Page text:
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Norfolk police and crime commisssioner Lorne Green. Picture: ANTONY KELLY

Archant Norfolk 2016

Norfolk’s police and crime commissioner has revealed how he recently fell victim to a TV licensing scam.
Lorne Green told a public meeting how he gave his credit card details away thinking his TV licence had expired. But he was later forced to cancel his card after realising he had been duped by fraudsters.

It comes as new figures reveal victims lost more than GBP8m through fraud in a six-month period in Norfolk last year. Speaking at the Forum in Norwich on Wednesday, Mr Green said the incident left him feeling “a little embarrassed”. Speaking afterwards, he said: “I was tired after a long day and as I scanned through my emails I came across a very convincing message saying that I needed to re-register my TV licence and without really thinking I put in my credit card details.

“After a couple of minutes I realised that surely, if that were the case, I would have received a letter so I cancelled the transaction [by cancelling the credit card]. “I have to say it was very convincing and it just goes to show just how vigilant you have to be.” In September, Norfolk Trading Standards warned people about fake TV licencing emails which were sent out to people.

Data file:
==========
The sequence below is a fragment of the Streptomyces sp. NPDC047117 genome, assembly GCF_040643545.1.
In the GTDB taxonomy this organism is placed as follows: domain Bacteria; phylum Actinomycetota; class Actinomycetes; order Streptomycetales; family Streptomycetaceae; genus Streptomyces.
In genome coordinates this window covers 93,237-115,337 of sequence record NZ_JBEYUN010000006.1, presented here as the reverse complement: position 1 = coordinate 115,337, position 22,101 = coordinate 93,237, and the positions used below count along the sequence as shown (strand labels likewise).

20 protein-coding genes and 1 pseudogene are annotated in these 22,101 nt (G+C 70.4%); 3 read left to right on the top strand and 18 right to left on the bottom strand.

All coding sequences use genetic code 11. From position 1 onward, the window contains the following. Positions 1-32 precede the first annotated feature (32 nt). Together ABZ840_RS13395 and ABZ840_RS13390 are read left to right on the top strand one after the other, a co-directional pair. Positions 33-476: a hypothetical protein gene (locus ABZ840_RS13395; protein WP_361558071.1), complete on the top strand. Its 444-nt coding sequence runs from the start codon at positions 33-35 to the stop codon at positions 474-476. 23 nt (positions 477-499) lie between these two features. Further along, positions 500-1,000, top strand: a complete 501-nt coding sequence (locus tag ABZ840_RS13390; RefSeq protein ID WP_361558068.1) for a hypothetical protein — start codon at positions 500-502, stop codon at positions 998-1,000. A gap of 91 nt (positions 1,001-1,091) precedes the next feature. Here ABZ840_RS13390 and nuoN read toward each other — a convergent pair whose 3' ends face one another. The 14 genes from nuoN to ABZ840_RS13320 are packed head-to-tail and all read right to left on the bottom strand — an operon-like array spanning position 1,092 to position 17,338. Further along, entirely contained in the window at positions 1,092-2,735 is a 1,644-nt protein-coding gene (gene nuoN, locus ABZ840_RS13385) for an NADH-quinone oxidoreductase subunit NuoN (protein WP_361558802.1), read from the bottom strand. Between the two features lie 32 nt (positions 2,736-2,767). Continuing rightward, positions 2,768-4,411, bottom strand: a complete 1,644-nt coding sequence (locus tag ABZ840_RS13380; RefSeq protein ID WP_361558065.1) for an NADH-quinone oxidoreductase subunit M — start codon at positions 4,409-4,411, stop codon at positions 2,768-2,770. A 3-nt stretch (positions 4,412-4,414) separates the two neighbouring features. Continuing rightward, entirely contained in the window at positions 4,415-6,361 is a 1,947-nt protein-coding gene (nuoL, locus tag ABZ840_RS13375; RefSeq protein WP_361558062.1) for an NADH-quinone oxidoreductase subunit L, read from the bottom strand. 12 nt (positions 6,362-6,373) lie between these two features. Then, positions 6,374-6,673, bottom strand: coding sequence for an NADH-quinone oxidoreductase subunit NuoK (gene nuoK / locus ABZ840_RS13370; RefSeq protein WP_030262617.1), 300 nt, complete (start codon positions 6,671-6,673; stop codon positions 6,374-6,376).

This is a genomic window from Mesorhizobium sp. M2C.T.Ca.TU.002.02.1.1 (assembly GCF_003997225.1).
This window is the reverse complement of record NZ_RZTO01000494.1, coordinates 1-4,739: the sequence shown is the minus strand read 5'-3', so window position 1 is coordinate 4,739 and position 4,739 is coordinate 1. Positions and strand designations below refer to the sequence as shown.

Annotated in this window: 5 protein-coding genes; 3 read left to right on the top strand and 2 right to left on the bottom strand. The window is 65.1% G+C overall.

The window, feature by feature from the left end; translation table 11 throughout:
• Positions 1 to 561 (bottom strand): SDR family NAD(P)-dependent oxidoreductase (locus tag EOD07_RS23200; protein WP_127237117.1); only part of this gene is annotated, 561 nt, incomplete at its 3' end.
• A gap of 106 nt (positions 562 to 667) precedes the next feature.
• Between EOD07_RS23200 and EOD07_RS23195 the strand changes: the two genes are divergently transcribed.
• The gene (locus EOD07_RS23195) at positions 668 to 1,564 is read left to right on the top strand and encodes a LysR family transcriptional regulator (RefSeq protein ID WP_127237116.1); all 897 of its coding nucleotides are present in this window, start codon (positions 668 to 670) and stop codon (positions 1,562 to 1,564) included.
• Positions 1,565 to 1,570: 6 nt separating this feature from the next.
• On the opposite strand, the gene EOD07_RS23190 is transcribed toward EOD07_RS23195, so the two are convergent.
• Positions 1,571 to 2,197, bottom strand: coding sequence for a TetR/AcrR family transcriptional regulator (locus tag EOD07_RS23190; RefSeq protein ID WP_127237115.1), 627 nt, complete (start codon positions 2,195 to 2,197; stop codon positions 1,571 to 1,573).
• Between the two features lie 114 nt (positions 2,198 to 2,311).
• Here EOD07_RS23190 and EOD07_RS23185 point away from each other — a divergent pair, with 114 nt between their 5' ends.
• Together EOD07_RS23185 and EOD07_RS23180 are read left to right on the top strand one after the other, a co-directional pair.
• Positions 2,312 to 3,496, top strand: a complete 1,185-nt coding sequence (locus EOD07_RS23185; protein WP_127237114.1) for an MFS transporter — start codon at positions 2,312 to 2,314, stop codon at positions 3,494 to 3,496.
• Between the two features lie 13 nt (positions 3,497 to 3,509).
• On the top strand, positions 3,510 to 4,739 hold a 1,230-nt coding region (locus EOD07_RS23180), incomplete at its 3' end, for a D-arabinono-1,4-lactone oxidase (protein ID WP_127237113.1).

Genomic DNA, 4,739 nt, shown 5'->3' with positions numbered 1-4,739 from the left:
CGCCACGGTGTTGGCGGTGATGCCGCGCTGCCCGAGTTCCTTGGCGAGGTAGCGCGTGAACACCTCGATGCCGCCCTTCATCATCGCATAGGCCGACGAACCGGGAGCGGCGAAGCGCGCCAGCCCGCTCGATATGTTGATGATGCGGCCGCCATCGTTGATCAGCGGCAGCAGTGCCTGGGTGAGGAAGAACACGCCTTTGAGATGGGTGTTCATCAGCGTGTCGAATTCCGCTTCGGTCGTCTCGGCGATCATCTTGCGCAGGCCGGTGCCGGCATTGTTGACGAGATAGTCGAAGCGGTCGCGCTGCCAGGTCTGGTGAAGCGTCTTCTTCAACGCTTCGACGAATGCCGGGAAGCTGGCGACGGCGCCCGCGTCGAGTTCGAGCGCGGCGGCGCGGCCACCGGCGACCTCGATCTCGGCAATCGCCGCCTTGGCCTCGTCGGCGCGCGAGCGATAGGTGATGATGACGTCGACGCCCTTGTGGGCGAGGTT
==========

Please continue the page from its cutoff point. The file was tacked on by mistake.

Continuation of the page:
Earlier this month a couple from Hampshire revealed how they lost almost GBP10,000 after falling victim to the scam. Data from the cyber crime monitor Action Fraud said GBP13.4m was stolen from victims in Norfolk between October 2017 and September 2018. In a six-month period between April and September last year, GBP8.1m was stolen – with 3,061 fraud crimes reported from within our county.

Half of those reports came from individuals, with the other half from businesses. Action Fraud said three out of the 20 victims from that period were identified as vulnerable. An Action Fraud spokesman said: “Fraud has been increasing, both nationally and in Norfolk.

People should not give any personal information to someone before verifying who they are. “Every report matters. If someone believes they or someone they know has fallen victim to fraud, we would urge them to report it to Action Fraud.”

o You can report suspicious emails to Action Fraud online or by telephone on 0300 123 2040.


Reference: 189595

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